lie was even the more exposed.
accused failed to say why he assaulted the deceased. The attempt he
made to raise self-defence is undermined by the number of
sustained on the deceased's chest any of which would not enable the
deceased to continue fighting after the first had been
extremely charitably to the accused that at any stage the deceased
threatened him physically.
accused further preferred to this Court a cock and bull story that
the knife he used was wrenched from the deceased's grasp.
from the fact that in lying as he did the accused strengthened an
inference of guilt his conduct after the event clearly showed
had killed the deceased without cause. Even though he must have
realised that he might have caused the deceased serious
never bothered to report to the police or the chief, that is,
assuming his assault on the deceased was based on self-defence.
was a clear attempt on his part to avoid the police. He avoided going
to stay at his ordinary and usual place of residence.
callousness is accentuated by the fact that he sought to make
the court believe that the injuries he had inflicted on
were of such a minor nature that it was no surprise that some days
later he saw the deceased walking around on his
own with a bandage
wound round his leg. Or according to him someone looking very much
like the deceased.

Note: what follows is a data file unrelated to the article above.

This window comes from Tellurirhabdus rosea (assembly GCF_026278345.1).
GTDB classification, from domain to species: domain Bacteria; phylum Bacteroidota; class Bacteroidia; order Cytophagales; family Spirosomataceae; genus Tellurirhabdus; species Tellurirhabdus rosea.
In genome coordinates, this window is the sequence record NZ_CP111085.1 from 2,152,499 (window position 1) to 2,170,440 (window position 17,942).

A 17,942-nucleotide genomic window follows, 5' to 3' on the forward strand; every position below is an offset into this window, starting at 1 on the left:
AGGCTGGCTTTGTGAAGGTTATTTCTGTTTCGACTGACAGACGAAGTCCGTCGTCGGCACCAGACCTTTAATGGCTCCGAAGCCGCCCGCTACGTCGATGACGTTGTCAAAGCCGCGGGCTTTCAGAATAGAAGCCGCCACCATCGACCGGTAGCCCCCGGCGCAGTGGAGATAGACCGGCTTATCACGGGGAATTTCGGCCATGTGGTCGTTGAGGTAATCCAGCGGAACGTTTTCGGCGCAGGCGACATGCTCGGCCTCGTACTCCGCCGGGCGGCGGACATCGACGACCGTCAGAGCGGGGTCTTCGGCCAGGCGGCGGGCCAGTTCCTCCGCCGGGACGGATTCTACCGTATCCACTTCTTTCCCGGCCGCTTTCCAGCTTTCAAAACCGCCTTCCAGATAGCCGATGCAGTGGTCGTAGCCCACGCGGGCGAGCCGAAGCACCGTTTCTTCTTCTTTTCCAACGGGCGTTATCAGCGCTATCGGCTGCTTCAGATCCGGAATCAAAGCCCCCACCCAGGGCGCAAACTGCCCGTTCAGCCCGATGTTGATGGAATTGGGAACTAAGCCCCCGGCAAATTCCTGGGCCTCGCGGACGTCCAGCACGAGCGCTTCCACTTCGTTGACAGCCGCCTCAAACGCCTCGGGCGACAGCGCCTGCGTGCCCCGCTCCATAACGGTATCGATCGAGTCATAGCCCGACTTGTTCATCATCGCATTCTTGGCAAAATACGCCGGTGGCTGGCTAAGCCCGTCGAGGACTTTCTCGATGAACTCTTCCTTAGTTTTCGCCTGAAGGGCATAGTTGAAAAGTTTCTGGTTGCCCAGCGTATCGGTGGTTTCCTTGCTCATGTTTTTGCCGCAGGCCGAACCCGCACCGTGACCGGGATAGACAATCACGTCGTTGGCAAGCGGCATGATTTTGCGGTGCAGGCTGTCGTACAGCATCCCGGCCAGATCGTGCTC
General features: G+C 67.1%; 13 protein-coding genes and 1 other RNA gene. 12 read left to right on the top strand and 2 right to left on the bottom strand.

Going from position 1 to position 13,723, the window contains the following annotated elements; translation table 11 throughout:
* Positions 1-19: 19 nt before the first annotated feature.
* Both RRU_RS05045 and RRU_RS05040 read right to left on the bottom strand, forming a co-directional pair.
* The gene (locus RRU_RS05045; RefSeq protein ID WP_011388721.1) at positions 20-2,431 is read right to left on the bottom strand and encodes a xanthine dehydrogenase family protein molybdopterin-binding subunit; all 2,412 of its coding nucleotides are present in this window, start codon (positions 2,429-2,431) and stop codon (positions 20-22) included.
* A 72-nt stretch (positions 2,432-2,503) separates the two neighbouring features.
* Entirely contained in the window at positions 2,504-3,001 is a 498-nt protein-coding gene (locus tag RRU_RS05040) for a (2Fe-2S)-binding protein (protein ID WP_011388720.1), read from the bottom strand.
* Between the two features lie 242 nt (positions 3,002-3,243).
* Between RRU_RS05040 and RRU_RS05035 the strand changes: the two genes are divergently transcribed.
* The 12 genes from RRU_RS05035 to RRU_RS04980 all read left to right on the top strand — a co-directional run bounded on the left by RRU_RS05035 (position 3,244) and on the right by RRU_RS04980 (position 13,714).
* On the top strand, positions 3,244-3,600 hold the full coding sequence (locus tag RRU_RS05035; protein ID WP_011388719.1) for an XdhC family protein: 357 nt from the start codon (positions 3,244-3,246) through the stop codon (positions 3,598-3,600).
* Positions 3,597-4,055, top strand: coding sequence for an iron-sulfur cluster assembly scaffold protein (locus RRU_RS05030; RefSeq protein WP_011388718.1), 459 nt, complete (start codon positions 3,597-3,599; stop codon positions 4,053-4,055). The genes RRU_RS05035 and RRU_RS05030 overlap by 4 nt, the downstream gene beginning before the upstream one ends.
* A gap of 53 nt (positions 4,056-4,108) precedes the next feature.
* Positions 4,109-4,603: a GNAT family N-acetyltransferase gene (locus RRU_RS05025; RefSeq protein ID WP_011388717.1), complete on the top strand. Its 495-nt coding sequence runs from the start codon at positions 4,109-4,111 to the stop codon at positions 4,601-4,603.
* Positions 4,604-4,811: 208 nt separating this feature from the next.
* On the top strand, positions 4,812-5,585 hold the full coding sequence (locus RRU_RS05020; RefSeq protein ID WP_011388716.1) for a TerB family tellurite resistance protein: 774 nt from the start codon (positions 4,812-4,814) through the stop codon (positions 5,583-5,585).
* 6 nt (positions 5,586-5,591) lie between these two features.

the accused's close acquaintance and drinking mate. He struck me as
impressive in his evidence. He had never had any quarrel
accused, yet his version as to what occurred in the bar is in sharp
contrast with the accused's. P.W.2's evidence is supported
material respects by that of P.W.4. 3
Needless to say he Mad had cause to implicate the accused falsely
moreso because he offered the accused beer to drink at
accused made a merit of the fact that he had earlier that day been
drinking large quantities of what he termed raw beer from
of his work at the Maluti Mountain Brewery. On the beck of that he
had also taken some two bottles - "quart size*-
of beer before
proceeding to the bar where he invited P.W.2 to join him in drinks.
But from P.W.2's observation the accused did
not seem drunk. There
was nothing peculiarly distinct about him from his usual self after
drinks. This it could safely be concluded
that even though the
accused had taken drink he was not deprived of his faculties to